IMAGINE a soundtrack to the end of the world and you would probably picture a metal band at the helm.

But singer-songwriter Ed Harcourt gives a nod to the apocalypse in the most ambitious and abrasive album of his career.

Fire and brimstone will not be far from your mind as you listen to Harcourt's excellent seventh record, Furnaces, which rumbles along with dark-tinged energy and spills over with fresh ideas and inventiveness.

The production is impeccable too thanks to Harcourt's work with long-time collaborator Flood, who has previously been in the studio with the likes of PJ Harvey and Foals.

Furnaces offers a diverse and fearless collection of songs and each tune sounds slick, boosted by Harcourt's confident delivery.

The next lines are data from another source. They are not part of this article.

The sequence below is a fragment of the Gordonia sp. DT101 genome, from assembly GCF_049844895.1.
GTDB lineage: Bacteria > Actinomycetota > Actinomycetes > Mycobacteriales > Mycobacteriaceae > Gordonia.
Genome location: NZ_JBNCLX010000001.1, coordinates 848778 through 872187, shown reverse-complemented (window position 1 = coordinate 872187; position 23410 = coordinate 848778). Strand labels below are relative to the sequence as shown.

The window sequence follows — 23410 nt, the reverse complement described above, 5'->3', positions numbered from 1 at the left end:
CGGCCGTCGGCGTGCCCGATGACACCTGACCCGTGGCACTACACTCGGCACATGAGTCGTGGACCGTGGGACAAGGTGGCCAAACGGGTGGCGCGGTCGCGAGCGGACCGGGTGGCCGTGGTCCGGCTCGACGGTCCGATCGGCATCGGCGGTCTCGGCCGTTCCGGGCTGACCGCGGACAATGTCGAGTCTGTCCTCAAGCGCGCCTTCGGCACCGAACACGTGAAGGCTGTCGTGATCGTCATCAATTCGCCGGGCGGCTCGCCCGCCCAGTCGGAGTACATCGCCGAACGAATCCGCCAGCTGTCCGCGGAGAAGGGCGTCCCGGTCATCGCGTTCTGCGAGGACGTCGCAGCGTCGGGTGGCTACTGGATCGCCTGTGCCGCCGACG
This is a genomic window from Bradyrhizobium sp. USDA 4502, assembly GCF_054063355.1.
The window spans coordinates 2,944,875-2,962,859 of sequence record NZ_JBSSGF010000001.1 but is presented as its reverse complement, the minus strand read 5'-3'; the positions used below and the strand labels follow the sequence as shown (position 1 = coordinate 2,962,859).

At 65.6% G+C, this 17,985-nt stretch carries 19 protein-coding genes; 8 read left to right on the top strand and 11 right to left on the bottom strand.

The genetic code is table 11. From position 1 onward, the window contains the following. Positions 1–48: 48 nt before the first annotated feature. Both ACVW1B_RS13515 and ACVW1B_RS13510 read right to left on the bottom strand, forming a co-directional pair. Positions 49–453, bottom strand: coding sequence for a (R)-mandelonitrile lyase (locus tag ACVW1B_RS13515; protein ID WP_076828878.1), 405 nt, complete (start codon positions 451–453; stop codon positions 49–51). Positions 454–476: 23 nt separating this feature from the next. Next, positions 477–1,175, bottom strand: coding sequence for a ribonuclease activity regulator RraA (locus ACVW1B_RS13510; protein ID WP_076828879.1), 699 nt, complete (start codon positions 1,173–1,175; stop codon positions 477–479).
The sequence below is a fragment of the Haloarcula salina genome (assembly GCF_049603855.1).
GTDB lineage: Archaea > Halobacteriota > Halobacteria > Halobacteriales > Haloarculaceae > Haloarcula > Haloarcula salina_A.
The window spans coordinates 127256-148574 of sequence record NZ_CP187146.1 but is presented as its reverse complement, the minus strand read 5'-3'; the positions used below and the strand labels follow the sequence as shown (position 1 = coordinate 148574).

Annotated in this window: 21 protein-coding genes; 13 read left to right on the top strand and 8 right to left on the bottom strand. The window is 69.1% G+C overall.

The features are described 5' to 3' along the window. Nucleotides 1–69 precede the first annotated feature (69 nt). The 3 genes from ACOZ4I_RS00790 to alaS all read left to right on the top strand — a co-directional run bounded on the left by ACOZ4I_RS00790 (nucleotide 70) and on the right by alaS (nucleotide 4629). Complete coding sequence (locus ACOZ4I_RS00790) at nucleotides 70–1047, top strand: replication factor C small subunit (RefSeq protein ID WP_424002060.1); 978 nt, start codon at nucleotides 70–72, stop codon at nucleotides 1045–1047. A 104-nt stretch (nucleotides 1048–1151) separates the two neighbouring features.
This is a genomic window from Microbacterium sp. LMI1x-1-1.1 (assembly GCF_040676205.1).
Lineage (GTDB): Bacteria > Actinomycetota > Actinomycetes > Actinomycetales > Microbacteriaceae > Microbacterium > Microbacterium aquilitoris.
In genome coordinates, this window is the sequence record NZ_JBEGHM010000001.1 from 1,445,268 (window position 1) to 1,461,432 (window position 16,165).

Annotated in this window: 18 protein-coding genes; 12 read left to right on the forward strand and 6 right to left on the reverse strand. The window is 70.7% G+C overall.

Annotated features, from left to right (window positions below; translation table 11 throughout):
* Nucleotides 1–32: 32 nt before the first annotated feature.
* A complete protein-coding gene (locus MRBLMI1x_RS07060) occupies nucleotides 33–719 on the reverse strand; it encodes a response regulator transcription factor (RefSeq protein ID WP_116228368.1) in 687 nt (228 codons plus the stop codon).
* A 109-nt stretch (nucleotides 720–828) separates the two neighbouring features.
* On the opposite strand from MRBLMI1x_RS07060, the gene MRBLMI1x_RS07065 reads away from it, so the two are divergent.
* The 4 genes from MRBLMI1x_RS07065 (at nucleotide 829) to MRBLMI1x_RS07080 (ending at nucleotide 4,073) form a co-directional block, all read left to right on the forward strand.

There are also so many interesting guitar tones and drum techniques accompanied by songwriter's ear for a strong melody.

One of the highlights is Loup Garou, an anthemic track with lots of different instrumentation throughout.

The World Is On Fire and Last Of Your Kind have a sort of post rock sound to them wrapped in a more conventional song structure.

The intriguing Occupational Hazard sounds like Portishead with a hangover while the smooth rhythm on There Is A Light Below makes you want to move.

One of the standout tracks though is Dionysus which changes the album's style and pace, morphing into a big rock song with distorted guitars.

With seven albums under his belt and having played piano at major festivals with the Libertines and served as musical director for Beck’s Songbook shows at the Barbican, Harcourt is well known in the music community.

But if you are new to the artist this is a great starting point for jumping into his work.